Porcelain: A Memoir

by Moby

Penguin Books, 2016

Moby’s memoir is not my normal reading fare.  My path to Moby and his book was indirect.  It went like this.

Moby is vegan, and has been since 1987.  I’ve been vegan only since last year.  But on my path to becoming vegan I had occasion to see Moby in person three times:  once with Gene Baur, co-founder of Farm Sanctuary (who has been vegan since 1985, a lighthearted point of contention for Moby); again at Soka University in Southern California, at a premier screening of Allison Argo’s stunning documentary The Last Pig; and most recently at Frida Cinema in Santa Ana, where Moby was interviewed by a book critic from the Orange County Register.  At the Frida I purchased my copy of Porcelain, which Moby graciously signed for me, even drawing a sketch of an alien similar to the one on the cover.

Moby’s life is nothing like mine, for which I’m extremely grateful.  He’s an eccentric artist, DJ, and composer of electronic music who immersed himself in the club and rave scene in New York City through the ‘80s and ‘90s.  A disproportionate number of his companions were alcoholics, drug addicts, sex addicts (of all persuasions), and prostitutes.  At times they used him and at times he used them.  Some of them were his lasting friends.  Ironically, he was straight, Christian (for a long time), drug-free (with exceptions), and a teetotaler (in between two enthusiastic bouts of alcoholism, first in his teens and again in his thirties).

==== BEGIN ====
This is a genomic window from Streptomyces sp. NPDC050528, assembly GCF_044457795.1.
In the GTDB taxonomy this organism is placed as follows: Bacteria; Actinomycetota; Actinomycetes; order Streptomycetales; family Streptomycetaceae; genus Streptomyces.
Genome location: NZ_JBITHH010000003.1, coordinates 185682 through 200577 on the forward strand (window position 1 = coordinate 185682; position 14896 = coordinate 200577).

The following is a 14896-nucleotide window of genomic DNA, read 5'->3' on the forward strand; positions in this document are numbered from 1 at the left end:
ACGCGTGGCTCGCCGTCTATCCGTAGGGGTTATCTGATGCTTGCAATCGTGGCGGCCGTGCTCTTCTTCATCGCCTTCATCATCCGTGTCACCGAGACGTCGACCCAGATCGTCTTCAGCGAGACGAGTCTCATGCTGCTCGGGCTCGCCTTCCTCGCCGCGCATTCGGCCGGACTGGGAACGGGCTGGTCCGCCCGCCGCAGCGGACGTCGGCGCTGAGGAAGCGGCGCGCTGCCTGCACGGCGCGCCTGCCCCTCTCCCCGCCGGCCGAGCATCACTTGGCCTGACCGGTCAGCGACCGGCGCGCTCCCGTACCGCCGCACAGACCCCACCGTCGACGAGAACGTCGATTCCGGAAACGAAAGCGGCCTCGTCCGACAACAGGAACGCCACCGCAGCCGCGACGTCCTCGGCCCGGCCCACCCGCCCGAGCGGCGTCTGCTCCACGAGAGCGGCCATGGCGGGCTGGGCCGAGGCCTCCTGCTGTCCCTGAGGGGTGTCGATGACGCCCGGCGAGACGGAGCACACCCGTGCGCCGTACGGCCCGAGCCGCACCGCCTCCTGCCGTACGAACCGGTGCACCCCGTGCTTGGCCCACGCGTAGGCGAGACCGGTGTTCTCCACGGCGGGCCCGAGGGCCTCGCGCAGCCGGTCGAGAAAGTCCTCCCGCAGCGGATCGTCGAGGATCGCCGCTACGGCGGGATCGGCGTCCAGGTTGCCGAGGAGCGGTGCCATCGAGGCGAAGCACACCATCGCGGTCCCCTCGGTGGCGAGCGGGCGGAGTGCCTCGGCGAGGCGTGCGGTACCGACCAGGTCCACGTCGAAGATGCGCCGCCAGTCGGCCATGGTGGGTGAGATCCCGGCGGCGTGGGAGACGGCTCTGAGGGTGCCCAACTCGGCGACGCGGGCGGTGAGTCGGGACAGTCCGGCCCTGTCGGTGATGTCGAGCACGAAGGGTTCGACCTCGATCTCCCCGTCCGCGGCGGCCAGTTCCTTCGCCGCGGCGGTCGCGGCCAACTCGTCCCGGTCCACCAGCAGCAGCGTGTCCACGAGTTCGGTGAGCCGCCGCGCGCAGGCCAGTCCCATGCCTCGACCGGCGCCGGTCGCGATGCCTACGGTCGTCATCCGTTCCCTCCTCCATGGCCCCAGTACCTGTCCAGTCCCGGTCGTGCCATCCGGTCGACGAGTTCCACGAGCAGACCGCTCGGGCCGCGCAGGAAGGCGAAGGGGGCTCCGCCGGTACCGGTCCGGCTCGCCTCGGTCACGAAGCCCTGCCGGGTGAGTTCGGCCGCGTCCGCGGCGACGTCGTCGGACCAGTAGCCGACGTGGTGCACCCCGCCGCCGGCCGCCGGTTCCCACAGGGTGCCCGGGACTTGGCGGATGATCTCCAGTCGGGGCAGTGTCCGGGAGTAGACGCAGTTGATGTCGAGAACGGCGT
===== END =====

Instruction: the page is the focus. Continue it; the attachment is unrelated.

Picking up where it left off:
Through it all he was insecure, afraid, self-destructive, and suffered frequent panic attacks.  But despite all of the depravity and squalor around him he remained an artist committed to his music.  He sought love in his own admittedly clumsy, desperate way. He is good-humored and refreshingly honest.  His honesty and his wry sense of humor illuminate his writing, along with occasional brief exhibitions of self-pity.  I admire him for his willingness to share his story so candidly and openly.

I should add that Porcelain is only the first part of Moby’s story, covering his life through 1999.  Part two is nearing publication, and I will likely read it, to see how Moby, now fifty-two, has put the pieces of his life together since the relative low point at which Porcelain ends.

Here is the bottom line for me.  From meeting Moby and reading Porcelain, I know that he is vegan over and above almost everything else and that he is refreshingly honest.  This is reason enough for me to want to see where his life goes in part two.

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